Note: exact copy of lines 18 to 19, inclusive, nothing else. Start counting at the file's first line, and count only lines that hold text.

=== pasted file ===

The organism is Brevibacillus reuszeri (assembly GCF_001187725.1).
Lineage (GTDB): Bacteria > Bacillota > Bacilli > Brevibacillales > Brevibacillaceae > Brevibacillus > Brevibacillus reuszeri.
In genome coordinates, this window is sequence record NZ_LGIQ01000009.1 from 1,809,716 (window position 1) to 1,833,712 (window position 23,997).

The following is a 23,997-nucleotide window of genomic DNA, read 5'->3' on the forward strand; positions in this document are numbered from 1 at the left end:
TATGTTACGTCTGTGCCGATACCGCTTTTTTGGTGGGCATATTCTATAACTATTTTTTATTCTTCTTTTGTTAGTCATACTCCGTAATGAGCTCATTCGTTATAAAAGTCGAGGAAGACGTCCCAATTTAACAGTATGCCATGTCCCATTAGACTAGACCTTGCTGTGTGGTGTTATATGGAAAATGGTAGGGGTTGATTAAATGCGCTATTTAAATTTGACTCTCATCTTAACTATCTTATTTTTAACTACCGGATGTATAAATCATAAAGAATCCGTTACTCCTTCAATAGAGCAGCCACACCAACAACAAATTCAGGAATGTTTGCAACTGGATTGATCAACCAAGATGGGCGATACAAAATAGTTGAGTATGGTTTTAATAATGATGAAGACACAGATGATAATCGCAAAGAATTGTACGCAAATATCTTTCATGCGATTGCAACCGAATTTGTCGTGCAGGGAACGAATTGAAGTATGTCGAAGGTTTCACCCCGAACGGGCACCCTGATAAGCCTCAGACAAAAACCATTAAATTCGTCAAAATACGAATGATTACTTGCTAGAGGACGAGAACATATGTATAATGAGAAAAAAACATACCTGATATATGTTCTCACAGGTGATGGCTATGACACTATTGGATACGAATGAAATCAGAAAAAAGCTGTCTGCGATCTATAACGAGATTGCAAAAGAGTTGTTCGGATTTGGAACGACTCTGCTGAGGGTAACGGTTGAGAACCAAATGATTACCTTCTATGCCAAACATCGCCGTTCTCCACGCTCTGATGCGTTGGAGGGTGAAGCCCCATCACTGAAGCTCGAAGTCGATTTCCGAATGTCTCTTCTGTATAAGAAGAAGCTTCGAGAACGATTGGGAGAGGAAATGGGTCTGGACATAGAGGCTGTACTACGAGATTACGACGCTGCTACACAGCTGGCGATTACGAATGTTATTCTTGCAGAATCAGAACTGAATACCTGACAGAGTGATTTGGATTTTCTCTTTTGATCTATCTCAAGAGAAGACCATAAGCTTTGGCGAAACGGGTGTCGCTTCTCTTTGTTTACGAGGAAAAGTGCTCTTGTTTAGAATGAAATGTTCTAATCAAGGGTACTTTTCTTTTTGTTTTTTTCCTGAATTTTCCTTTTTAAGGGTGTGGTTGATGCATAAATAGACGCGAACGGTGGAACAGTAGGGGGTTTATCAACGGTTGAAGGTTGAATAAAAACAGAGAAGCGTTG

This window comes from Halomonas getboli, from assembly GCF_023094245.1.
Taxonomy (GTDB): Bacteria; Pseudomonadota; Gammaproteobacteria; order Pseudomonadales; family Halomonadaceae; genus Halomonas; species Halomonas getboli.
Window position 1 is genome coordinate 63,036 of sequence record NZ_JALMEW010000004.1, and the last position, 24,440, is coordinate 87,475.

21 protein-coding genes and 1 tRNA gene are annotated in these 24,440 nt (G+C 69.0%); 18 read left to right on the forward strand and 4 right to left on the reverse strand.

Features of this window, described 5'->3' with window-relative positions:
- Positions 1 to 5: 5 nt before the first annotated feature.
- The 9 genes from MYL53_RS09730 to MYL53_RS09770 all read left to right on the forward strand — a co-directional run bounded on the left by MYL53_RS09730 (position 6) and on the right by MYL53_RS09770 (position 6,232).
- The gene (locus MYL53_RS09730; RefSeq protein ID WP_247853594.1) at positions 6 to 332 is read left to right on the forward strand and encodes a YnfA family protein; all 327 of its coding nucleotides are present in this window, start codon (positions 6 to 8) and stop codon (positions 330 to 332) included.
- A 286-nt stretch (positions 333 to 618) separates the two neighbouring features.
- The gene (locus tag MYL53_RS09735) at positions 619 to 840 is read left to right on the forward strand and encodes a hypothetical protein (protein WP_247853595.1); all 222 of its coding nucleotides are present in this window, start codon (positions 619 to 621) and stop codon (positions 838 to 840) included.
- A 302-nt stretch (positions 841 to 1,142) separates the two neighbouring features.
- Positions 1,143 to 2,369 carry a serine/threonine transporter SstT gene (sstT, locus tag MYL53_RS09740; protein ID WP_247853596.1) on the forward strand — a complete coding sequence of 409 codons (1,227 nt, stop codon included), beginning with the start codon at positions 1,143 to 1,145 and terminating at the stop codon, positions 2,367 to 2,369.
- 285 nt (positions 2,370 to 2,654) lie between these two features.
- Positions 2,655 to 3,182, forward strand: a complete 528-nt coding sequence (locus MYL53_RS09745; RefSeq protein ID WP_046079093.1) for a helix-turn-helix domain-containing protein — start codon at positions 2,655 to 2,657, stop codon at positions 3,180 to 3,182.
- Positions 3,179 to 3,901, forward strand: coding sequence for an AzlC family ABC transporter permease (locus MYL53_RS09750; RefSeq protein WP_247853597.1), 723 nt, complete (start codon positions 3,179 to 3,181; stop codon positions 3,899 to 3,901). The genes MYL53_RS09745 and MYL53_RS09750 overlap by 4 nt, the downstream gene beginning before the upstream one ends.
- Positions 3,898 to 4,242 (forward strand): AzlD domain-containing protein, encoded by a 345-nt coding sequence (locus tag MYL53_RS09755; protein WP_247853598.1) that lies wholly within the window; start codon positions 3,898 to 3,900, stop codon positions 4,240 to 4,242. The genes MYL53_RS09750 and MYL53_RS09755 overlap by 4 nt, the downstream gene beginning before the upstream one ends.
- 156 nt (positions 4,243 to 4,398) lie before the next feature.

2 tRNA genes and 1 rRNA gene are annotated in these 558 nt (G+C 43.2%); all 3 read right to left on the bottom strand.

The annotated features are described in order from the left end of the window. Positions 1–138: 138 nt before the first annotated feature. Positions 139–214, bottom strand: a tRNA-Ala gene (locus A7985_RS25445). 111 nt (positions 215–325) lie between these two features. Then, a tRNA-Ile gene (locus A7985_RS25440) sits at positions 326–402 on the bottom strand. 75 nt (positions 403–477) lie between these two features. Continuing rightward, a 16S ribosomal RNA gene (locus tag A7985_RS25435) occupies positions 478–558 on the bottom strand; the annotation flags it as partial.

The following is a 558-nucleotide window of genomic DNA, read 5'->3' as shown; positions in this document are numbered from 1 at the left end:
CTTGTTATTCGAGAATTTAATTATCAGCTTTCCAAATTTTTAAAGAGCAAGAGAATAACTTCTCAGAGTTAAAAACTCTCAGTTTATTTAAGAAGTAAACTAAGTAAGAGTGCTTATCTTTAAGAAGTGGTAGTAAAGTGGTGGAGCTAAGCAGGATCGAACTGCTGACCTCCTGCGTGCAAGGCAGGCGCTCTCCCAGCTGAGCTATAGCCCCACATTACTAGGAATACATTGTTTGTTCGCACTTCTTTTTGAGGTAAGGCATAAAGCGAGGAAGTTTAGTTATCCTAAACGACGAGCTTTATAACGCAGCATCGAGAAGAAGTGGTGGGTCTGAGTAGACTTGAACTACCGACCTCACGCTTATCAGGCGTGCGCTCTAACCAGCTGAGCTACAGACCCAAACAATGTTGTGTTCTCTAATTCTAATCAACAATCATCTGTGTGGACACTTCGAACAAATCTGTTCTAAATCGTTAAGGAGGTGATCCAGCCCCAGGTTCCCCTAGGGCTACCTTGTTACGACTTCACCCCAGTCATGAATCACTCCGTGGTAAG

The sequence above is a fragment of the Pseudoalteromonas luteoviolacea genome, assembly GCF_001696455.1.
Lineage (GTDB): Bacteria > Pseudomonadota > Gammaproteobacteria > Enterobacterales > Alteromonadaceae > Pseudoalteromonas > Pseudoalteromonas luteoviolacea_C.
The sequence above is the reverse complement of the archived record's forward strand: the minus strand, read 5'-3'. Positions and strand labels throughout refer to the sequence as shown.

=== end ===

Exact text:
- 285 nt (positions 2,370 to 2,654) lie between these two features.
- Positions 2,655 to 3,182, forward strand: a complete 528-nt coding sequence (locus MYL53_RS09745; RefSeq protein ID WP_046079093.1) for a helix-turn-helix domain-containing protein — start codon at positions 2,655 to 2,657, stop codon at positions 3,180 to 3,182.